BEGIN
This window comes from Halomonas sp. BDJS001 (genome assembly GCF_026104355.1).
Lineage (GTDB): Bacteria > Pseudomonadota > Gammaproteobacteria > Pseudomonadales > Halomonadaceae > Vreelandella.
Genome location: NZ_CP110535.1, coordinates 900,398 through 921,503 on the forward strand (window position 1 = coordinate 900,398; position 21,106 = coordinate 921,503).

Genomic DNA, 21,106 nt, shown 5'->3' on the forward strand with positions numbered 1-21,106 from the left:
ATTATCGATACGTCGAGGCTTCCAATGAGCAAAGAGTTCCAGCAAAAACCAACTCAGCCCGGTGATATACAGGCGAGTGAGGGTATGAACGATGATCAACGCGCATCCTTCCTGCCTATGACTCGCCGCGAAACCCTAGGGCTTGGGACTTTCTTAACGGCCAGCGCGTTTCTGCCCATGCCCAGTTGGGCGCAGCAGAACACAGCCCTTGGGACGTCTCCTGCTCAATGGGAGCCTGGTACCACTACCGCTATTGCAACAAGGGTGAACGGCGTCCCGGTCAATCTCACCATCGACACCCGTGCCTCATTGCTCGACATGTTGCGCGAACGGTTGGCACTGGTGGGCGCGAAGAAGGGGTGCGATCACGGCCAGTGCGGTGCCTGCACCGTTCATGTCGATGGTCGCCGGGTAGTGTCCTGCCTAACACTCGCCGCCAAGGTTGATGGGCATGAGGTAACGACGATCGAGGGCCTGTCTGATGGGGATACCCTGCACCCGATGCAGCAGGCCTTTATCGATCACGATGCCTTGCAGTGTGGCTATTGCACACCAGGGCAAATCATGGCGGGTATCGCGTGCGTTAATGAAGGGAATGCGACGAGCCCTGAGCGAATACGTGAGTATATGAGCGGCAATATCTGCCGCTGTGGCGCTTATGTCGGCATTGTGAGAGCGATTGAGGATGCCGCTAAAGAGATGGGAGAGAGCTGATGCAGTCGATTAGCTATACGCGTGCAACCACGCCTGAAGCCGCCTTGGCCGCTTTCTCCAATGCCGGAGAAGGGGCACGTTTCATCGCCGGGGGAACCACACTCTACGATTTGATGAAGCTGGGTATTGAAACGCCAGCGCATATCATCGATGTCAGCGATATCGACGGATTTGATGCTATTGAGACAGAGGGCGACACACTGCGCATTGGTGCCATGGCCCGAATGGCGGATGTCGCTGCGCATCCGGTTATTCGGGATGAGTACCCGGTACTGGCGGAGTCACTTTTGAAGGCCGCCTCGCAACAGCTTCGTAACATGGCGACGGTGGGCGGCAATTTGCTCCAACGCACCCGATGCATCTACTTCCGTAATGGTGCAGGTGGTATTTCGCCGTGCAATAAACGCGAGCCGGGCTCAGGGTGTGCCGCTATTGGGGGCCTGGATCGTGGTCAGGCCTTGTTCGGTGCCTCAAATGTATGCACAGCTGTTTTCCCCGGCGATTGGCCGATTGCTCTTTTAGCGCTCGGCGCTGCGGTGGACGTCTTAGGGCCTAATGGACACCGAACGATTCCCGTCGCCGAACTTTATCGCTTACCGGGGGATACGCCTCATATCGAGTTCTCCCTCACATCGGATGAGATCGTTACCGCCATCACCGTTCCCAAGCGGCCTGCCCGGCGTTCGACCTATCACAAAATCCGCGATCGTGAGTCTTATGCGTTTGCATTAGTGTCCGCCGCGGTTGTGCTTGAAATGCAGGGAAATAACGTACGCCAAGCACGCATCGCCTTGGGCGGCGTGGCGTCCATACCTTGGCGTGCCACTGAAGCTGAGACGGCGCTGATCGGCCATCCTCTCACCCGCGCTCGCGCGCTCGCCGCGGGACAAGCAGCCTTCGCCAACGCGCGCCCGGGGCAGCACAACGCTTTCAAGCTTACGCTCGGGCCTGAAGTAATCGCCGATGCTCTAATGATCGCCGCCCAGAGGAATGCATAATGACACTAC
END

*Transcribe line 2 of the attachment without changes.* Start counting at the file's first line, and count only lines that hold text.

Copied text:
Lineage (GTDB): Bacteria > Pseudomonadota > Gammaproteobacteria > Pseudomonadales > Halomonadaceae > Vreelandella.